By Cindy Kranz
The Cincinnati Enquirer
WYOMING - Mo Henning unfolded a note a student had scribbled on a brown paper towel four years ago. It's the kind of correspondence that teachers save for those days when they wonder if they're making a difference in a child's life.
Dr. Jennifer Kersten, a guest lecturer in Mo Henning's biology/advanced anatomy class at Wyoming High School, shows the class overhead projections of medical imaging.
(Craig Ruttle photo)
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The towel bore the hurried handwriting of an excited high-school senior girl who had just witnessed an unforgettable lesson - the birth of a baby at Bethesda North Hospital.
"It was absolutely amazing," wrote Christie Smith, now a senior at Indiana University majoring in human development and family studies. "The baby was a boy - Ryan - and he was 10 lbs. 2 oz. Not chubby, but just big."
And in bold, uppercase letters, Christie wrote: "THANK YOU SO MUCH FOR LETTING ME HAVE THIS EXPERIENCE."
Unexpected teaching techniques like this are what make Henning's Honors Human Anatomy & Physiology class such a popular one for Wyoming seniors. Whether his students are bound for careers in medicine or auto mechanics, the 51-year-old Henning brings textbooks to life by providing close-up looks at how the human body functions.
Students agree: Henning's classroom works - and it is not for the squeamish.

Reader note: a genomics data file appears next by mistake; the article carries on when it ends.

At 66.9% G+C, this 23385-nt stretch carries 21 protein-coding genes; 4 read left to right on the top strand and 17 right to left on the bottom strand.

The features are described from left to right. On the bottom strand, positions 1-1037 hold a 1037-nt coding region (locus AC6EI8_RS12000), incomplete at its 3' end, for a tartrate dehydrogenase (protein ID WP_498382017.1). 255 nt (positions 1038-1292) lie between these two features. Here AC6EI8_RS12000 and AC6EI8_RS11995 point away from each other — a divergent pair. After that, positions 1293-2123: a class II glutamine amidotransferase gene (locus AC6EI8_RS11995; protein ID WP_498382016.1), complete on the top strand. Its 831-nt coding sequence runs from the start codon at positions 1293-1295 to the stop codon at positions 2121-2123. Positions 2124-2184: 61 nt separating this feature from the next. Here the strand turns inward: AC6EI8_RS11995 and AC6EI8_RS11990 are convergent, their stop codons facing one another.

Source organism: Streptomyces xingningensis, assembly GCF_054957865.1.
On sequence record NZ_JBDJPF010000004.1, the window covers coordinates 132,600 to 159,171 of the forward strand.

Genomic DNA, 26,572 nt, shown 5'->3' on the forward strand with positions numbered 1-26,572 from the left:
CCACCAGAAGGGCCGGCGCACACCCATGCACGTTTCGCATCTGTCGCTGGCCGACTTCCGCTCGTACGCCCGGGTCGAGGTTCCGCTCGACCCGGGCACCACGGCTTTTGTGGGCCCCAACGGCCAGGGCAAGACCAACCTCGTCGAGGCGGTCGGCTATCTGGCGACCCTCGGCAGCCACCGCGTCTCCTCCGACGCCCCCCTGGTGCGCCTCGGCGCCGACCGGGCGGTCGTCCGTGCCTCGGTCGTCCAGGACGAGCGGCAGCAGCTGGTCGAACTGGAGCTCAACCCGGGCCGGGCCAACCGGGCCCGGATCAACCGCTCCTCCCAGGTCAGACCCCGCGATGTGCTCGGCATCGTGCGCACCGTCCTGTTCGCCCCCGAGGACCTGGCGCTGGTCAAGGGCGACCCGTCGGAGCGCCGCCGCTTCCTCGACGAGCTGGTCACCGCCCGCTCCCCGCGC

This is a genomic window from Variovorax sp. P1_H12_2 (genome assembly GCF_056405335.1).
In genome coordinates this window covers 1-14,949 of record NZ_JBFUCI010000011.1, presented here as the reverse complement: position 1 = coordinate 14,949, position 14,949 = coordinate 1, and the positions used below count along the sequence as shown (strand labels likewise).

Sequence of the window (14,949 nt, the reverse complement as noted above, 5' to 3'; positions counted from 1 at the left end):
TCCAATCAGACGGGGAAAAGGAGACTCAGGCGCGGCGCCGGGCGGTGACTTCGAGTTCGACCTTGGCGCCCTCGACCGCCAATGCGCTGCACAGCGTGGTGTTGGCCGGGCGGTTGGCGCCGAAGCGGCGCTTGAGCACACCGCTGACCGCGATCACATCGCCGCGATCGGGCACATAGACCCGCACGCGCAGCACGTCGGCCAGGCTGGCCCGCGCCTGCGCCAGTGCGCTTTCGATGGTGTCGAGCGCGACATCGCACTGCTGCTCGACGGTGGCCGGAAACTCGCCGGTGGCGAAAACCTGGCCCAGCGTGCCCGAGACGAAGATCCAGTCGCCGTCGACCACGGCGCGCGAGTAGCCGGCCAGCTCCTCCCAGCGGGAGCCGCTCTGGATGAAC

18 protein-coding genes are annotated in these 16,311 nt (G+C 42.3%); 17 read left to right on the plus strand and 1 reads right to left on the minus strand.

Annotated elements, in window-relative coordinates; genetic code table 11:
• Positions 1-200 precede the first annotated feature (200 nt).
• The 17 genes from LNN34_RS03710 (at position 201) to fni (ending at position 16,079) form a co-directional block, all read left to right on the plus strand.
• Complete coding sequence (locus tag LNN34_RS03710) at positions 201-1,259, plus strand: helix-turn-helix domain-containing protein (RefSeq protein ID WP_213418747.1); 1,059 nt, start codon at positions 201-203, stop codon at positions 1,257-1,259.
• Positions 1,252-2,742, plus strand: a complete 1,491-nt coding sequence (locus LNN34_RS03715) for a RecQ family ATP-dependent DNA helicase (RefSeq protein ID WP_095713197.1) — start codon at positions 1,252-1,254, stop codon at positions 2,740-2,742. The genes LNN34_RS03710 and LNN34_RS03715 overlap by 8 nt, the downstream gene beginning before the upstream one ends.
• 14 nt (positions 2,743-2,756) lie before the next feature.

Seniors work with first-year medical students and help dissect human cadavers at the University of Cincinnati College of Medicine. They observe surgeries at Cincinnati Children's Hospital Medical Center. They view graphic photos of burn victims, shared by a guest speaker from the Shriner's Burn Institute.
For his innovative teaching skills, Henning was chosen as 2003's Ohio Biology Teacher of the Year by the National Association of Biology Teachers. He is to receive the award in October in Portland, Ore.
"The very first thing I try to do is hook them," Henning says. "I try to find some way to get them interested in what I am trying to present."
No problem there.
To introduce the digestive system, he tells students the story of Australian Dr. Barry Marshall, who infected himself to prove that ulcers are caused by bacteria.
When Henning introduces material on cellular respiration, he breaks out the disco tune "Stayin' Alive" by the Bee Gees, emphasizing to students that cellular respiration is required to stay alive.
Henning has taught anatomy and biology at Wyoming for 13 years. But he's been a science teacher for 30 years, having taught 17 years at the former Greenhills High School in the Winton Woods City Schools.He also teaches anatomy and science classes at Xavier and Miami universities.
When he was hired at Wyoming in 1991, he picked up where teacher Marie Johnson left off when she retired. It was Johnson, he says, who relied on community residents to help educate students.
In a high-achieving district that is home to plenty of medical professionals, Henning has no trouble lining up guest speakers or arranging field trips to hospitals.
Last week, Dr. Jennifer Kersten, a radiologist at Fort Hamilton Hospital and mother of a Wyoming senior, talked about medical imaging. She showed samples of X-rays, CT scans, MRIs and ultrasounds to explain how these tools help make diagnoses. Students in both classes asked questions throughout her presentation.